Twitter may be interested in acquiring Substack, the subscription newsletter platform that’s become the go-to spot for several prominent reporters this year, but Substack doesn’t seem as intrigued by the possibility — Substack co-founder Hamish McKenzie, in response to a New York Times report Twitter has had “conversations” about making a deal, tweeted on Sunday “this is not going to happen.”
McKenzie’s response comes only a few days after another high-profile journalist said he was leaving his position in favor of directly reaching out to his followers via Substack. Last week, Glenn Greenwald announced he was leaving The Intercept, the outlet he co-founded in 2014. Greenwald said he was being censored by The Intercept’s editors and would now be publishing his work on Substack, where he said he can “practice journalism free of the increasingly repressive climate that is engulfing national mainstream media outlets across the country.”
Greenwald added: “This was not an easy choice: I am voluntarily sacrificing the support of a large institution and guaranteed salary in exchange for nothing other than a belief that there are enough people who believe in the virtues of independent journalism and the need for free discourse who will be willing to support my work by subscribing.”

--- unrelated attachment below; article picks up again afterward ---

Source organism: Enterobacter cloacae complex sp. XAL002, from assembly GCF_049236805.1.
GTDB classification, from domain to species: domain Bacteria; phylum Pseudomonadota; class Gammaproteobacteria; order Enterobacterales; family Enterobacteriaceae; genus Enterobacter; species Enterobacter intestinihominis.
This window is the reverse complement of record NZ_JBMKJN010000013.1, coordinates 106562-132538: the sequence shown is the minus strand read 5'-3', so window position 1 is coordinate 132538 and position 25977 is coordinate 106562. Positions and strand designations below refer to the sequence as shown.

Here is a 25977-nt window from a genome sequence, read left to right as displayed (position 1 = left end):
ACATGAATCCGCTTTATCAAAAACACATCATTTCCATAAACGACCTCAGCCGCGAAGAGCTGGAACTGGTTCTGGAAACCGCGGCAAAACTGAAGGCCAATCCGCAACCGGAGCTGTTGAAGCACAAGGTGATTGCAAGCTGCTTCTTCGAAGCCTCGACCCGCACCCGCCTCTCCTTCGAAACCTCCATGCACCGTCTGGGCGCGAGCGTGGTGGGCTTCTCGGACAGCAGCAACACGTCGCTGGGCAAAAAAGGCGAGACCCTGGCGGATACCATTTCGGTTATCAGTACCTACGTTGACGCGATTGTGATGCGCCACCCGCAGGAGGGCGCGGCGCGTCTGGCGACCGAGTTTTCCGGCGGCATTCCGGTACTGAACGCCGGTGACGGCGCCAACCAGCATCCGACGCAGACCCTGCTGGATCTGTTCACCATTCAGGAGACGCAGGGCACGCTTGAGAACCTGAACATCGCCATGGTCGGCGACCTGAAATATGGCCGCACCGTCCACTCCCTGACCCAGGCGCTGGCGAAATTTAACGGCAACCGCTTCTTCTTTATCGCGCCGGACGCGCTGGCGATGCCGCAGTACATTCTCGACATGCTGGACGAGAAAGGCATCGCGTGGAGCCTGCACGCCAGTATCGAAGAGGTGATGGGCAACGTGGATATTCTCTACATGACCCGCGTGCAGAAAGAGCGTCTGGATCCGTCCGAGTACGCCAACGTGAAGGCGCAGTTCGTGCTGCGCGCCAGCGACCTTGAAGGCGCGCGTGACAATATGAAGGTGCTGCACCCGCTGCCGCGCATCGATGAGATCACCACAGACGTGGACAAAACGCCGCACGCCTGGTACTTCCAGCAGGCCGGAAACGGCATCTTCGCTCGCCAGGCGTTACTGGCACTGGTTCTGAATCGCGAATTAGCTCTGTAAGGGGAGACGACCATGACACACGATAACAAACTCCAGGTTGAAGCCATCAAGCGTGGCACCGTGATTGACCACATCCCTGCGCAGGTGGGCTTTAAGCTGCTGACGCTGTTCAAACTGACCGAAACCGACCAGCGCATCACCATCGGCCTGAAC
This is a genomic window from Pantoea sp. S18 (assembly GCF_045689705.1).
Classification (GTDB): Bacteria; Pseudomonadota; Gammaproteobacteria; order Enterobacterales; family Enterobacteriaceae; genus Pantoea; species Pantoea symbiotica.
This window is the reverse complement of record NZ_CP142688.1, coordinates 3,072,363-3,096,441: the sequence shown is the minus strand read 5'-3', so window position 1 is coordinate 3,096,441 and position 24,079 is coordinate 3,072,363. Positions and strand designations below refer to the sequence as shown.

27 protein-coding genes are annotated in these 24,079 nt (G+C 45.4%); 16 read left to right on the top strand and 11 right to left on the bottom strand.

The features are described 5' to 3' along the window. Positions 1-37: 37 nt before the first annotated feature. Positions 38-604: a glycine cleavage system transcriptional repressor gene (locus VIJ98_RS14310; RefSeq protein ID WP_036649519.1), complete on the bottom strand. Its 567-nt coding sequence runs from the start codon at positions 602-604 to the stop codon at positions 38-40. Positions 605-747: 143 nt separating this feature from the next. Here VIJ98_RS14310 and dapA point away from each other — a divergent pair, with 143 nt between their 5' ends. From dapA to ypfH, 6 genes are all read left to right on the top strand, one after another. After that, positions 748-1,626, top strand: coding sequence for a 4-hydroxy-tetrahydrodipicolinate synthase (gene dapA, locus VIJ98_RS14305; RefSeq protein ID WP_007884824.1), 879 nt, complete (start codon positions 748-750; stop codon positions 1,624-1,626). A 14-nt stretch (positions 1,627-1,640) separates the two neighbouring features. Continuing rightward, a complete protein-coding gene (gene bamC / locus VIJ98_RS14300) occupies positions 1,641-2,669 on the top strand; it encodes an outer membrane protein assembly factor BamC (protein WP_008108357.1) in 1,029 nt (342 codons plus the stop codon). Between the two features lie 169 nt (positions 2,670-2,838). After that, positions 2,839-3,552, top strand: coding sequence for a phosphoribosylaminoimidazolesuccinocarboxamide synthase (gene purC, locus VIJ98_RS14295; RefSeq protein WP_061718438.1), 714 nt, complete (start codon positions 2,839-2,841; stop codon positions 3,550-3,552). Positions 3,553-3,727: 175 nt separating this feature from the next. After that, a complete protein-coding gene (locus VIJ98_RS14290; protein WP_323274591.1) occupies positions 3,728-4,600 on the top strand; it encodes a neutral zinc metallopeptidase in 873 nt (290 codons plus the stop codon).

He joins a number of other writers and reporters who have made the jump to Substack. Perhaps most notably, Matt Taibbi, a longtime political reporter for Rolling Stone, has moved his writing over to Substack. Former BuzzFeed tech reporter Alex Kantrowitz also publishes his Big Technology newsletter on Substack, and Andrew Sullivan joined Substack earlier this year after leaving New York Magazine.
Substack’s business model is easy enough to understand. As the company’s website puts it: “Start a newsletter. Build your community. Make money from subscriptions.” Journalists who join Substack are betting they can get enough newsletter subscribers to make a decent living off of their work. So far, Substack has raised $17.4 million, according to Crunchbase, with a $15.3 million Series A being led by Andreesen Horowitz at an undisclosed valuation.
Twitter is coming off a rough quarter where it only added 1 million new users, after the company added a record 20 million new accounts in Q2.